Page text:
“An astounding piece of literature that delves into the depths of so many topics that are important to our society”
Genre: Autobiographical / Non-Fiction
In 1914, 20 year-old Vera Brittain was preparing to study at Oxford when war was declared. Four years later, her life – and the lives of her whole generation – had changed in a way that would have been unimaginable in the tranquil pre-war era. One of the most famous autobiographies of the First World War, Vera Brittain’s Testament of Youth is an account of how she survived and endured those agonising years, how she lost the man she loved, how she nursed the wounded, and how she emerged into an altered world.
Why I love it
Whilst this may not be considered to be the most uplifting novel to read during the current crisis, that’s precisely why I decided to read it. This book is a reminder that we have been through tougher times, not just as a nation, but as the whole world together. Although we didn’t come through the War completely unscathed, we came through nonetheless. Brittain’s plans, hopes and aspirations in life were deferred or altered entirely because of the war. While she was initially saddened, angry and disappointed, she soon realised these were events beyond her control, and she adapted and pursued an occupation that was far more rewarding.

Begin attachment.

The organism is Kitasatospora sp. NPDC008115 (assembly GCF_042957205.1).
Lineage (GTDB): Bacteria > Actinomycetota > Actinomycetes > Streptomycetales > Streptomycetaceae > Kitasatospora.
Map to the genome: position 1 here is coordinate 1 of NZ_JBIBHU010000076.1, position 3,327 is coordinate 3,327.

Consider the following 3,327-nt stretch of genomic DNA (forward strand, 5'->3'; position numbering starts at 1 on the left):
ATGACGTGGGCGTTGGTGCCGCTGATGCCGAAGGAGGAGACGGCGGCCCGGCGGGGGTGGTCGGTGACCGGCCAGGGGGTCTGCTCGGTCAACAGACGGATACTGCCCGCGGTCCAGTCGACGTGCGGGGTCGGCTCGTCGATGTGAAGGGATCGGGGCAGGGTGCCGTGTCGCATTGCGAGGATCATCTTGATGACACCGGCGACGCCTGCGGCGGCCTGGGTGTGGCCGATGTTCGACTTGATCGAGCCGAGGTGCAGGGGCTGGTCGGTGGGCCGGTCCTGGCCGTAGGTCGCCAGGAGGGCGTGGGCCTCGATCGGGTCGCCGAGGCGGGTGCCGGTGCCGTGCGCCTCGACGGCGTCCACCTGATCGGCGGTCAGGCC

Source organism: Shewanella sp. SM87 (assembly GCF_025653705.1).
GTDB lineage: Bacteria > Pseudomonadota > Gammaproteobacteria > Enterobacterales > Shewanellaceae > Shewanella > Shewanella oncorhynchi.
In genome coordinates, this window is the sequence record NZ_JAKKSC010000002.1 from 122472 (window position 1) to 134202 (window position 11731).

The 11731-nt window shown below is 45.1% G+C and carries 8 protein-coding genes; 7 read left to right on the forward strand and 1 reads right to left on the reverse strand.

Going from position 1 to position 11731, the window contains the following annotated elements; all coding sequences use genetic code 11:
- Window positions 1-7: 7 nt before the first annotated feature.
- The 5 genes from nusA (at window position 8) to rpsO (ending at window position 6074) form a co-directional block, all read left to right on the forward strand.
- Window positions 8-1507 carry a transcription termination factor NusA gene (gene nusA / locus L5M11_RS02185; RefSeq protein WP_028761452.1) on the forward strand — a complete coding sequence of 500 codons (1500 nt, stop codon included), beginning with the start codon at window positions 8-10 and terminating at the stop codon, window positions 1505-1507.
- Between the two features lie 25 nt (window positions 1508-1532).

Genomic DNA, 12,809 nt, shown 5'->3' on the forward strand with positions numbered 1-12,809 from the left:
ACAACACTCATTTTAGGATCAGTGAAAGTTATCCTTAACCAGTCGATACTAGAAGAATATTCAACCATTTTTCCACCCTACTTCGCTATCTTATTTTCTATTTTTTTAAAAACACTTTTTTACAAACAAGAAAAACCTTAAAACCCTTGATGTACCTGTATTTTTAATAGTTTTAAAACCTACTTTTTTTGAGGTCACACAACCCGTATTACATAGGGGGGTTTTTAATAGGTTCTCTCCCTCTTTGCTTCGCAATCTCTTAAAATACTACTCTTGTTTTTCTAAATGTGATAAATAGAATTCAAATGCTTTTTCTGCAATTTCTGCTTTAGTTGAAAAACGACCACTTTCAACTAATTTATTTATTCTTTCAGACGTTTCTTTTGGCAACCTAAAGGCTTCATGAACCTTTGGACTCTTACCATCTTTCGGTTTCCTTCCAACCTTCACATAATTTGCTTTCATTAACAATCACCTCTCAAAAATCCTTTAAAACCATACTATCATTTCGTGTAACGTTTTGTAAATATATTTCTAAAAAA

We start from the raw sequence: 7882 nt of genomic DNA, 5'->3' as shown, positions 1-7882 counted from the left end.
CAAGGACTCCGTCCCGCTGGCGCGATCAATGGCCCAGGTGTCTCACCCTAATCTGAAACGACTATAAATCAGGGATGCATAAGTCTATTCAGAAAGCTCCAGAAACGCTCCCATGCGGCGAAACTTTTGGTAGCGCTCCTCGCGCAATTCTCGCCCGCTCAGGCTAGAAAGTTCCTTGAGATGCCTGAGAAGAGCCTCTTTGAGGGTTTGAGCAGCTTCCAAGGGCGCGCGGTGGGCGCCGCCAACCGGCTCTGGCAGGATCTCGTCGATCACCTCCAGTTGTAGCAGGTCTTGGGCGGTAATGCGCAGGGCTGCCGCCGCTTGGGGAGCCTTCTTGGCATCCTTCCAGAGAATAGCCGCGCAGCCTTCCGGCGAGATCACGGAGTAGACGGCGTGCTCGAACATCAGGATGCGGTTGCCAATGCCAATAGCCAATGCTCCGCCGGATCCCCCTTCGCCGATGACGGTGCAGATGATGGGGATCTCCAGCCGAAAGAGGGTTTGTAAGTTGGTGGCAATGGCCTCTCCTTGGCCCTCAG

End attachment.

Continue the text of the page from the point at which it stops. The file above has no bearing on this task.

This is not a light-hearted novel by any means, and it is so desperately tragic to read at times. Although an introduction (not written by Brittain) opens the novel and informs you of some key events in Vera’s life, I was still nevertheless shocked when I read those key events from her perspective. It was like I was reading them for the first time, which made me feel all the more sad for and sympathetic towards her. It’s utterly heartbreaking to witness Vera’s friends being picked off by the war one by one. Her strength and faith to keep going when she was surrounded by so much death is astonishing, but hugely inspirational.
Her writing is so wonderful to read; she goes into so much emotional depth and thoughtful consideration of a variety of issues, from the war itself, to women’s rights in society, to writing and the difficulty of getting published, to her and her fellow youths as part of the “lost” generation. Despite being written in 1933 about the War which ended over a century ago, Vera’s autobiography still resonates incredibly strongly today.
Overall, Testament of Youth is a heavy and emotional, but inspiring book about a catastrophic event that changed the world and everyone in it forever. It’s an astounding piece of literature that delves into the depths of so many topics that are important to our society today.
Why you should read it
Every adult should read this book. It’s incredibly eye-opening about an aspect of the First World War that is almost invisible. We know about the various battles and conflicts that took place, but the work of nurses is described in great detail.